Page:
- The discussion about how children must avoid making overly-broad generalizations (given ambiguous data) seems a bit old-fashioned to me. Bayesian inference is one really easy way to learn the subset hypothesis, given ambiguous data, for example.  But I think this shows how techniques like Bayesian inference haven't really managed to penetrate the discussions of language acquisition in linguistic nativist circles.

- For the Principle C data, the authors make an assertion that 3-year-olds knowing the usage of names vs. pronouns indicates knowledge that they couldn't have learned.  But this is an empirical question, I think - what other (and how many other) hypotheses might they have?  What are the relevant data to learn from (utterances with names and pronouns in them?), and how often do these data appear in child-directed speech?

- The conjunction and disjunction stuff is definitely very cool - I get the sense that these kind of data don't appear that often in children's data, so it again becomes a very interesting question about what kinds of generalizations are reasonable to make, given ambiguous data.  Additionally, it's hard to observe interpretations the way we can observe the forms of utterances - in particular, it's unclear if the child gets the same interpretation the adult intends.  This in general makes semantic acquisition stuff like this a very interesting problem.

- For the passives, I wonder if children's passive knowledge varies by verb semantics.  I could imagine a situation where passives with physical verbs come first (easily observable), then internal state (like heard), and then mental (like thought).  This ties into how observable the data are for each verb type.

- For explaining long-distance wh questions with wh-medial constructions (What do you think what does Cookie Monster like?), I think the authors are a touch hasty on dismissing a juxtaposition account simply because kids don't repeat the full NP (e.g., Which smurf) in the wh-medial position.  It seems like this could be explained by a bit of pragmatic knowledge about pronoun vs. name usage, where kids don't like to say the full name after they've already said it earlier in the utterance (we know this from imitation tasks with young kids around 3 years old, I believe).

- The productivity assumption I mentioned in the intro to this post relates to this wh-medial question issue.  The third argument against juxtaposition is that we should expect to see certain kinds of utterances regularly (like (41)), but we don't observe them that often.  However, before assuming this means that children do not productively use these forms, we probably need to have an objective measure of how often we would expect them to use these forms (probably based on a Zipfian distribution, etc.).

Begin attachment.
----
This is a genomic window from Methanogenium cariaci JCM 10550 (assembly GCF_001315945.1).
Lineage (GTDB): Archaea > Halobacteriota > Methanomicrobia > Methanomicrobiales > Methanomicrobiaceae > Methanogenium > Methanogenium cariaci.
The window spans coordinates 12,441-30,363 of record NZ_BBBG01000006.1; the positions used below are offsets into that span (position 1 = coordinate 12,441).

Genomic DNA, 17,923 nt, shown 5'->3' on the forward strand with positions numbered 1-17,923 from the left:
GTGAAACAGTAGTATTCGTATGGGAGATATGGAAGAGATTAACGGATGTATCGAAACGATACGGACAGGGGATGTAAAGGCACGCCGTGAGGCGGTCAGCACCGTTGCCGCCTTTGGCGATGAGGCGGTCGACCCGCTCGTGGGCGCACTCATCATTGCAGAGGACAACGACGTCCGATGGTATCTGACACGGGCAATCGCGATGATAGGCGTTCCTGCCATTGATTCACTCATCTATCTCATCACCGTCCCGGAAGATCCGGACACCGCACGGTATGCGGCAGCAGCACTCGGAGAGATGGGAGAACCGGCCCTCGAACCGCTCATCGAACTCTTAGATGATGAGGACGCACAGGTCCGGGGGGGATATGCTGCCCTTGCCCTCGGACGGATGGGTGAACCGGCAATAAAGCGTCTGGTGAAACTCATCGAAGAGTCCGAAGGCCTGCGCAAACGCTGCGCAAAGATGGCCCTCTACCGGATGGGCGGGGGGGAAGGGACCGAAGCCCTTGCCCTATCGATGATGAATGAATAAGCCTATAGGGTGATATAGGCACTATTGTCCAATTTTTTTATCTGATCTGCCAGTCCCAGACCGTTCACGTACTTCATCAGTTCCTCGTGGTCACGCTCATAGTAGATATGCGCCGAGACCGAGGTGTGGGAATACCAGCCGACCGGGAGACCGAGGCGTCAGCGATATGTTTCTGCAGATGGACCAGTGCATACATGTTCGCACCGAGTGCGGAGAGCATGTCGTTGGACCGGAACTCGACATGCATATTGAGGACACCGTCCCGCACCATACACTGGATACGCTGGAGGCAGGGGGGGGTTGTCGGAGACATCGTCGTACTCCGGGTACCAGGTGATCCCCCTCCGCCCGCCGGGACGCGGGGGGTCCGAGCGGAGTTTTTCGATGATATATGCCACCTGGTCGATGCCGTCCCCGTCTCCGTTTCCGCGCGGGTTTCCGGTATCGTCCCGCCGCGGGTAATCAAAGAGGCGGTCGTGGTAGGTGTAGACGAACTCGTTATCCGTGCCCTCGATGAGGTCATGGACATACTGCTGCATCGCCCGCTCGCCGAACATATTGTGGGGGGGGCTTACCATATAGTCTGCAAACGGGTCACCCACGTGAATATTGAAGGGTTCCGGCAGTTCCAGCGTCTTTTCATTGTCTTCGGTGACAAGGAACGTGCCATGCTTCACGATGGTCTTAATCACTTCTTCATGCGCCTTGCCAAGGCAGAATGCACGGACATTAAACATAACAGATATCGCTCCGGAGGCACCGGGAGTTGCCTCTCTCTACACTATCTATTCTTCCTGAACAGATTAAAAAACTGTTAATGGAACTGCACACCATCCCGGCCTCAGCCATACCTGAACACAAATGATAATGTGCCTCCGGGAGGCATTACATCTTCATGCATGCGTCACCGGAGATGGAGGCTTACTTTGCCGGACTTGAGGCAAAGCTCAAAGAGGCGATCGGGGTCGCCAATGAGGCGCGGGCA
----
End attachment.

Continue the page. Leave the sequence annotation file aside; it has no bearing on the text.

- I love how elegant the continuity hypothesis is.  I'm less convinced by the wh-medial questions as evidence, but it's potentially a support for it.  However, I find the positive polarity stuff (and in particular, the different behavior in English vs. Japanese children, as compared to adults) to be more convincing support for it (the kids have an initial bias that they probably didn't pick up from the adults).  The only issue (for me) with the PPI parameter is that it seems very narrow.  Usually, we try to make parameters for things that connect to a lot of different linguistic phenomena.  Maybe this parameter might connect to other logical operators, and not just AND and OR?  On a related note, if it's just tied to AND and OR, what does the parameter really accomplish?  That is, does it reduce the hypothesis space in a useful way?  How many other hypotheses could there be otherwise for interpreting AND and OR?

- Related to the PPI stuff: I was less clear on their story about how children pick that initial bias: "...favor parameter values that generate scope relations that make sentences true in the narrowest range of circumstances...".  This is very abstract indeed - kids are measuring an interpretation by how many hypothetical situations it would be true for.  This really depends on their ability to imagine those other situations and actively be comparing them against a current interpretation...

Yang, C. (2010 Ms.) Who's Afraid of George Kingsley Zipf? Unpublished Manuscript, Universty of Pennsylvania.

Yang, C. (2011). A Statistical Test for Grammar. Proceedings of the 2nd Workshop on Cognitive Modeling and Computational Linguistics, 30-38.

Wednesday, May 2, 2012

Next time on May 16: Crain & Thornton (2012)

Thanks to everyone who was able to join us for our thoughtful discussion of Bouchard (2012)! Next time on May 16, we'll be reading a survey article on syntactic acquisition that compares two opposing current approaches, and attempts to adjudicate between them.  It's possible that the learning problems discussed can be good targets for computational modeling studies as well.

Crain, S. & Thornton, R. (2012). Syntax acquisition. WIREs Cogn Sci, doi: 10.1002/wcs.1158.

See you then!